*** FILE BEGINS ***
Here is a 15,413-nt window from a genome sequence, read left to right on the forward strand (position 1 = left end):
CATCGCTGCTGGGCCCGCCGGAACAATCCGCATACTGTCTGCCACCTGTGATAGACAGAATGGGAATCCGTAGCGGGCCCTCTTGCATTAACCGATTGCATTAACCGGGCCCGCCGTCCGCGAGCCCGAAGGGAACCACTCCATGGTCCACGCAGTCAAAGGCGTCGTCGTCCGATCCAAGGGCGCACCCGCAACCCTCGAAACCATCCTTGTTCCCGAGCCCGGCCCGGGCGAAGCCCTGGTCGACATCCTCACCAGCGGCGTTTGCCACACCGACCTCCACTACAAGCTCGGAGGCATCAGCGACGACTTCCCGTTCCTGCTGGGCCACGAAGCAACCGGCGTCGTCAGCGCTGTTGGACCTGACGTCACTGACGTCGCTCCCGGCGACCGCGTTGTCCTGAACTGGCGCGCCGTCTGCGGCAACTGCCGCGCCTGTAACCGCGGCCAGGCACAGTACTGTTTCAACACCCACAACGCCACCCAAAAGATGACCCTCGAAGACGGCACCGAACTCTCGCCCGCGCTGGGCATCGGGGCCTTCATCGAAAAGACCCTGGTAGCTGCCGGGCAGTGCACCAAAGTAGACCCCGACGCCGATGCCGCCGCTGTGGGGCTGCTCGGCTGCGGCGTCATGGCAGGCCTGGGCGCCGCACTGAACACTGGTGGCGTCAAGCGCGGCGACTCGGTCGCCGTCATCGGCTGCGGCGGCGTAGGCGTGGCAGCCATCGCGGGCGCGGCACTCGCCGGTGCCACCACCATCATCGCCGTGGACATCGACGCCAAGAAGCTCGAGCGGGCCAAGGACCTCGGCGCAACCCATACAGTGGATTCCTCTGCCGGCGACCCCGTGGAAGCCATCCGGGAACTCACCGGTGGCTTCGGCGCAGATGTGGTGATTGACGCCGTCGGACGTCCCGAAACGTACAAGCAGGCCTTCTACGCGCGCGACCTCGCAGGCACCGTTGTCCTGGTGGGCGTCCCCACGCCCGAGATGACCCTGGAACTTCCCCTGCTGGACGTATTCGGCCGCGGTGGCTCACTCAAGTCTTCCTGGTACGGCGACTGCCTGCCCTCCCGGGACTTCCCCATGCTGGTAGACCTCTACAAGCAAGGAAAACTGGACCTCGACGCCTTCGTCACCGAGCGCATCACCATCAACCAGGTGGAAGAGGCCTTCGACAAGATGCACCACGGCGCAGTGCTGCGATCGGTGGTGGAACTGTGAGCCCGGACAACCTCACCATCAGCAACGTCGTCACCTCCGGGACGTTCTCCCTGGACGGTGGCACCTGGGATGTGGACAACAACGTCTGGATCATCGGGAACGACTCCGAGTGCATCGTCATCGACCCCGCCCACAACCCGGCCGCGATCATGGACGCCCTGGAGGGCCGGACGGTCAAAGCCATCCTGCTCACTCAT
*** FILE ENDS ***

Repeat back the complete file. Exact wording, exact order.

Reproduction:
Here is a 15,413-nt window from a genome sequence, read left to right on the forward strand (position 1 = left end):
CATCGCTGCTGGGCCCGCCGGAACAATCCGCATACTGTCTGCCACCTGTGATAGACAGAATGGGAATCCGTAGCGGGCCCTCTTGCATTAACCGATTGCATTAACCGGGCCCGCCGTCCGCGAGCCCGAAGGGAACCACTCCATGGTCCACGCAGTCAAAGGCGTCGTCGTCCGATCCAAGGGCGCACCCGCAACCCTCGAAACCATCCTTGTTCCCGAGCCCGGCCCGGGCGAAGCCCTGGTCGACATCCTCACCAGCGGCGTTTGCCACACCGACCTCCACTACAAGCTCGGAGGCATCAGCGACGACTTCCCGTTCCTGCTGGGCCACGAAGCAACCGGCGTCGTCAGCGCTGTTGGACCTGACGTCACTGACGTCGCTCCCGGCGACCGCGTTGTCCTGAACTGGCGCGCCGTCTGCGGCAACTGCCGCGCCTGTAACCGCGGCCAGGCACAGTACTGTTTCAACACCCACAACGCCACCCAAAAGATGACCCTCGAAGACGGCACCGAACTCTCGCCCGCGCTGGGCATCGGGGCCTTCATCGAAAAGACCCTGGTAGCTGCCGGGCAGTGCACCAAAGTAGACCCCGACGCCGATGCCGCCGCTGTGGGGCTGCTCGGCTGCGGCGTCATGGCAGGCCTGGGCGCCGCACTGAACACTGGTGGCGTCAAGCGCGGCGACTCGGTCGCCGTCATCGGCTGCGGCGGCGTAGGCGTGGCAGCCATCGCGGGCGCGGCACTCGCCGGTGCCACCACCATCATCGCCGTGGACATCGACGCCAAGAAGCTCGAGCGGGCCAAGGACCTCGGCGCAACCCATACAGTGGATTCCTCTGCCGGCGACCCCGTGGAAGCCATCCGGGAACTCACCGGTGGCTTCGGCGCAGATGTGGTGATTGACGCCGTCGGACGTCCCGAAACGTACAAGCAGGCCTTCTACGCGCGCGACCTCGCAGGCACCGTTGTCCTGGTGGGCGTCCCCACGCCCGAGATGACCCTGGAACTTCCCCTGCTGGACGTATTCGGCCGCGGTGGCTCACTCAAGTCTTCCTGGTACGGCGACTGCCTGCCCTCCCGGGACTTCCCCATGCTGGTAGACCTCTACAAGCAAGGAAAACTGGACCTCGACGCCTTCGTCACCGAGCGCATCACCATCAACCAGGTGGAAGAGGCCTTCGACAAGATGCACCACGGCGCAGTGCTGCGATCGGTGGTGGAACTGTGAGCCCGGACAACCTCACCATCAGCAACGTCGTCACCTCCGGGACGTTCTCCCTGGACGGTGGCACCTGGGATGTGGACAACAACGTCTGGATCATCGGGAACGACTCCGAGTGCATCGTCATCGACCCCGCCCACAACCCGGCCGCGATCATGGACGCCCTGGAGGGCCGGACGGTCAAAGCCATCCTGCTCACTCAT